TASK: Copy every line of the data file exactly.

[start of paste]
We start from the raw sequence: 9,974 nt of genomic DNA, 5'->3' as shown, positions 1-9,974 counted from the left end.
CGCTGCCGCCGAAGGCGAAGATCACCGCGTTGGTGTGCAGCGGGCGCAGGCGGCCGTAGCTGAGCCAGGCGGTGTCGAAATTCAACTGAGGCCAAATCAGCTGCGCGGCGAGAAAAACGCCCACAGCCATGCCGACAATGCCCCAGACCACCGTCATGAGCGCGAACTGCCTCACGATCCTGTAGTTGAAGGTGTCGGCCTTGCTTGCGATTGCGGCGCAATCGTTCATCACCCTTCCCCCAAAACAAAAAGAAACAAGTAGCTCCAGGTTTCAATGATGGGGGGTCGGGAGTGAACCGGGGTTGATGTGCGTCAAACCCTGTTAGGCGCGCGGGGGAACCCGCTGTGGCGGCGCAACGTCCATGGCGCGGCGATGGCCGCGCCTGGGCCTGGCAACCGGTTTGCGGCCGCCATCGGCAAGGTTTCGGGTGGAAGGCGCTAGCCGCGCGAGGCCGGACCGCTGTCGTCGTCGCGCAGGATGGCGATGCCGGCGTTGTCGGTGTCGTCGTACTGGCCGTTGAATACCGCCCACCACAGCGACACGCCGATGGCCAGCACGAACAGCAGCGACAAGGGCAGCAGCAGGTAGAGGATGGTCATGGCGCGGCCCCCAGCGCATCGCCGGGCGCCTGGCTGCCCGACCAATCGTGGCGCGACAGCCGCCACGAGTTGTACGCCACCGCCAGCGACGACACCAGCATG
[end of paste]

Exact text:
We start from the raw sequence: 9,974 nt of genomic DNA, 5'->3' as shown, positions 1-9,974 counted from the left end.
CGCTGCCGCCGAAGGCGAAGATCACCGCGTTGGTGTGCAGCGGGCGCAGGCGGCCGTAGCTGAGCCAGGCGGTGTCGAAATTCAACTGAGGCCAAATCAGCTGCGCGGCGAGAAAAACGCCCACAGCCATGCCGACAATGCCCCAGACCACCGTCATGAGCGCGAACTGCCTCACGATCCTGTAGTTGAAGGTGTCGGCCTTGCTTGCGATTGCGGCGCAATCGTTCATCACCCTTCCCCCAAAACAAAAAGAAACAAGTAGCTCCAGGTTTCAATGATGGGGGGTCGGGAGTGAACCGGGGTTGATGTGCGTCAAACCCTGTTAGGCGCGCGGGGGAACCCGCTGTGGCGGCGCAACGTCCATGGCGCGGCGATGGCCGCGCCTGGGCCTGGCAACCGGTTTGCGGCCGCCATCGGCAAGGTTTCGGGTGGAAGGCGCTAGCCGCGCGAGGCCGGACCGCTGTCGTCGTCGCGCAGGATGGCGATGCCGGCGTTGTCGGTGTCGTCGTACTGGCCGTTGAATACCGCCCACCACAGCGACACGCCGATGGCCAGCACGAACAGCAGCGACAAGGGCAGCAGCAGGTAGAGGATGGTCATGGCGCGGCCCCCAGCGCATCGCCGGGCGCCTGGCTGCCCGACCAATCGTGGCGCGACAGCCGCCACGAGTTGTACGCCACCGCCAGCGACGACACCAGCATG